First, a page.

When it comes to The Stooges and their slightly troubled front man Iggy Pop, attempting to separate myth from reality, contextualize it, understand it, and then shape the whole mess into something that doesn’t make you want to grab a razor blade and run a warm bath after reading it, dances a fine line between brave and foolhardy.

Despite the title, Paul Trynka’s chronicle is as much about The Stooges as it about Iggy, the specter of the Asheton brothers, Dave Alexander, and James Williamson both
...more
Ms Tlaskal
I am interested in late 60's/70s pop/rock and Iggy Pop struck me as an emblem of this uninhibited era.

This excellent biography is a good example to use to illustrate a need for alternate points of view in narrative writing. Paul Trynka is a great writer who keeps us speeding from his student years as a possible presidential candidate, to his first gigs, adulation and debauchery, yet I longed to hear his own voice, rather than the measured one of his biographer. I honstly did not read eavery page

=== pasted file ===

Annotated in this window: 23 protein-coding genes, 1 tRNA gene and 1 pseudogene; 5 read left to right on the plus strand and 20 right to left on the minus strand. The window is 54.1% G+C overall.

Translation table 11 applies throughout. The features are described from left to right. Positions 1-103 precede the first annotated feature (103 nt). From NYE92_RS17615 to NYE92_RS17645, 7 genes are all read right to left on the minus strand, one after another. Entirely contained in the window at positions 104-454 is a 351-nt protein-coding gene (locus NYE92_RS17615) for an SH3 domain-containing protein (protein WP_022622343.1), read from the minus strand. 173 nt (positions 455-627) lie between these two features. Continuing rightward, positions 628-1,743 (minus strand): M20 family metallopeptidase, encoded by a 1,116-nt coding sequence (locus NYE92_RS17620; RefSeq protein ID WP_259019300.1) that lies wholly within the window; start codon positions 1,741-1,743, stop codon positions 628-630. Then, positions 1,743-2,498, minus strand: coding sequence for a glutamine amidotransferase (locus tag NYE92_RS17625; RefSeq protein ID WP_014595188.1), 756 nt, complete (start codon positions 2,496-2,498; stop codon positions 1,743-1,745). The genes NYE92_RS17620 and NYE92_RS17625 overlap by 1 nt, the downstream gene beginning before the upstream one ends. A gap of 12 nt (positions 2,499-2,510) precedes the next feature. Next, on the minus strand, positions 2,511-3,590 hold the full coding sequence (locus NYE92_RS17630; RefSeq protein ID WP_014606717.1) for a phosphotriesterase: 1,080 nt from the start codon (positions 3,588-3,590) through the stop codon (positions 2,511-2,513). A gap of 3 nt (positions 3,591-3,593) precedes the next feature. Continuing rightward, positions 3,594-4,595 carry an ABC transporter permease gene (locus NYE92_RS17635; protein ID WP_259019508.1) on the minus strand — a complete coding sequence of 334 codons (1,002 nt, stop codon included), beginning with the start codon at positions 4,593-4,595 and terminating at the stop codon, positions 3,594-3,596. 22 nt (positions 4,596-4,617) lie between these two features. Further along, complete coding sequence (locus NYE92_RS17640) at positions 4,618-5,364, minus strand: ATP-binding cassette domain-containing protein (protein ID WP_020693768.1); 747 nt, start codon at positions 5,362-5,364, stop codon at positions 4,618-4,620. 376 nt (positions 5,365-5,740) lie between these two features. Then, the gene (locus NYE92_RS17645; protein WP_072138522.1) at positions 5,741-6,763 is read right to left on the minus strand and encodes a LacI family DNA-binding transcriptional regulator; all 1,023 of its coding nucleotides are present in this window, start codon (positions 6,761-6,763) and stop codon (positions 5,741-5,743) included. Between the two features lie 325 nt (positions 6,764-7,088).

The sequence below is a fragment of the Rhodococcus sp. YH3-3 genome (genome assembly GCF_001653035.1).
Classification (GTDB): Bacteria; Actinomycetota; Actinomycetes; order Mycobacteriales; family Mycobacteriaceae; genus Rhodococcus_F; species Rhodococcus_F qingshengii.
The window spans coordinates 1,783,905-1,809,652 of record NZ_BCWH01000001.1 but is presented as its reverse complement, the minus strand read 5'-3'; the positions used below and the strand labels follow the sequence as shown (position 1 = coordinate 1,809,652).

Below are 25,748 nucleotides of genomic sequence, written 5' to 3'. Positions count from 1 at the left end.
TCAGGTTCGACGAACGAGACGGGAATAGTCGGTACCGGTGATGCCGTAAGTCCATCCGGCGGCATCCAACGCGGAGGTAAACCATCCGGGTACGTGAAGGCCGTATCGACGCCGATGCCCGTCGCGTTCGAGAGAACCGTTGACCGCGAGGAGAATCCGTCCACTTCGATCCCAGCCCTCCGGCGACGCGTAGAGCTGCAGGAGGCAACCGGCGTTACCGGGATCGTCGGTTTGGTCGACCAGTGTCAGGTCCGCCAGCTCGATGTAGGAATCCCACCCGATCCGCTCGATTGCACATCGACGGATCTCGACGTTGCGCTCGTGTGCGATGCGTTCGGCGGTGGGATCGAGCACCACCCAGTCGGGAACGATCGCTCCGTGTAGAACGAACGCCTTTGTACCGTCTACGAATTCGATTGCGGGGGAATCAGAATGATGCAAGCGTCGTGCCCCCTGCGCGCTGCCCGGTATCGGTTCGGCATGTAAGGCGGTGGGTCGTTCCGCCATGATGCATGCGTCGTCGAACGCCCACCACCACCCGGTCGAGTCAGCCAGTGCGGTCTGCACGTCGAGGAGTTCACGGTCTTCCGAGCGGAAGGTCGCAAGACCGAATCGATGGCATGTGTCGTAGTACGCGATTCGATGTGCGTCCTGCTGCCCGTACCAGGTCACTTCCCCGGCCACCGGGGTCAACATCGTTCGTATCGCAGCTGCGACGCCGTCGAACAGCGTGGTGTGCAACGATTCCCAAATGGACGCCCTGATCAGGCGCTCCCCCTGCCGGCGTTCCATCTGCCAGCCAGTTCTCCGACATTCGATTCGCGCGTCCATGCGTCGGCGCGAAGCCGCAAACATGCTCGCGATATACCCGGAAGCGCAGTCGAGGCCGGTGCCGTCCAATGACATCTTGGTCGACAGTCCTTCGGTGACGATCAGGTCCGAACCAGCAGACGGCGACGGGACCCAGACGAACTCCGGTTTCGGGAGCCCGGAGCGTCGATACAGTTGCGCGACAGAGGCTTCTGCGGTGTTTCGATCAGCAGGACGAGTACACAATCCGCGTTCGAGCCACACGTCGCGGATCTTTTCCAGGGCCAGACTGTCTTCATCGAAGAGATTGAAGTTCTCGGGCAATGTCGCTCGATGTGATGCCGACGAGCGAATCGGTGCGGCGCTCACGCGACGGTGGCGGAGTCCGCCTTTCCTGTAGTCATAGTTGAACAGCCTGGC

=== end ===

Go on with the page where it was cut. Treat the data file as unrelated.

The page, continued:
...more
Anna
When I was a kid, I never knew why Ziggy Stardust was a character of David Bowie's and the name and the story sounded so much like Iggy Pop. The intertwining of Bowie and Iggy was very interesting. Jim/Iggy was diagnosed as hypomanic, he probably could get other diagnoses like bipolar or borderline. I don't mean this to be glib but where can people with chronic mental illness find sufficient employment? ADD and ADHD cases continue to rise but it that because we are now predominantly white-collar ...more
Alicia
I like Iggy Pop, or at least I like Iggy Pop's music. I quickly discovered that I am not that fond of the man. This was a fairly well written biography and it was interesting to see how Iggy rose to fame but the endless descriptions of destructive behavior, drug use and sexual escapades quickly lost it horrified fascination for me. Instead of being a train wreck I couldn't look away from it just became tedious. For example, if they told me once, they told me a hundred times about how incredibly ...more